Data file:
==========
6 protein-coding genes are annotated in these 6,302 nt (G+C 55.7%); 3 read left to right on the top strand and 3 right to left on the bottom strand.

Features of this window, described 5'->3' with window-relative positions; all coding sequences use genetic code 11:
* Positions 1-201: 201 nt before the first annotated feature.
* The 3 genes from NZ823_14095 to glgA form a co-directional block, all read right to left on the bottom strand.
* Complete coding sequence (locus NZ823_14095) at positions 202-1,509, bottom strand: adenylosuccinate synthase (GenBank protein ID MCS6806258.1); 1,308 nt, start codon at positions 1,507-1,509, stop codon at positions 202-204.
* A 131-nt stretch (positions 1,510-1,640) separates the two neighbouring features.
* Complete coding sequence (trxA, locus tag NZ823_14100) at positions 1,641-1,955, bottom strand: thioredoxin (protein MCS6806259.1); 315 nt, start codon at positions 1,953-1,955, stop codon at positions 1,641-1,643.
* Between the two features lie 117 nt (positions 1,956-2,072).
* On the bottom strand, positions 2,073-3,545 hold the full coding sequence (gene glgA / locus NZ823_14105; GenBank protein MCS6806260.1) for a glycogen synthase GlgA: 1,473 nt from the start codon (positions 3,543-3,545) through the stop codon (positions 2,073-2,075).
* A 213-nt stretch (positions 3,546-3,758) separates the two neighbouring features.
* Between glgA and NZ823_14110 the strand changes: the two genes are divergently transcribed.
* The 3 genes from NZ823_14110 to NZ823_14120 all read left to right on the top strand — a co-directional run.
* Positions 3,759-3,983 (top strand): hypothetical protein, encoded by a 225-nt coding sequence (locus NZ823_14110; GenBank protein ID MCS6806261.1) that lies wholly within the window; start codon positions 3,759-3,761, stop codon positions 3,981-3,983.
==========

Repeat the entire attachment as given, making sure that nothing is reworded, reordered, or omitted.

6 protein-coding genes are annotated in these 6,302 nt (G+C 55.7%); 3 read left to right on the top strand and 3 right to left on the bottom strand.

Features of this window, described 5'->3' with window-relative positions; all coding sequences use genetic code 11:
* Positions 1-201: 201 nt before the first annotated feature.
* The 3 genes from NZ823_14095 to glgA form a co-directional block, all read right to left on the bottom strand.
* Complete coding sequence (locus NZ823_14095) at positions 202-1,509, bottom strand: adenylosuccinate synthase (GenBank protein ID MCS6806258.1); 1,308 nt, start codon at positions 1,507-1,509, stop codon at positions 202-204.
* A 131-nt stretch (positions 1,510-1,640) separates the two neighbouring features.
* Complete coding sequence (trxA, locus tag NZ823_14100) at positions 1,641-1,955, bottom strand: thioredoxin (protein MCS6806259.1); 315 nt, start codon at positions 1,953-1,955, stop codon at positions 1,641-1,643.
* Between the two features lie 117 nt (positions 1,956-2,072).
* On the bottom strand, positions 2,073-3,545 hold the full coding sequence (gene glgA / locus NZ823_14105; GenBank protein MCS6806260.1) for a glycogen synthase GlgA: 1,473 nt from the start codon (positions 3,543-3,545) through the stop codon (positions 2,073-2,075).
* A 213-nt stretch (positions 3,546-3,758) separates the two neighbouring features.
* Between glgA and NZ823_14110 the strand changes: the two genes are divergently transcribed.
* The 3 genes from NZ823_14110 to NZ823_14120 all read left to right on the top strand — a co-directional run.
* Positions 3,759-3,983 (top strand): hypothetical protein, encoded by a 225-nt coding sequence (locus NZ823_14110; GenBank protein ID MCS6806261.1) that lies wholly within the window; start codon positions 3,759-3,761, stop codon positions 3,981-3,983.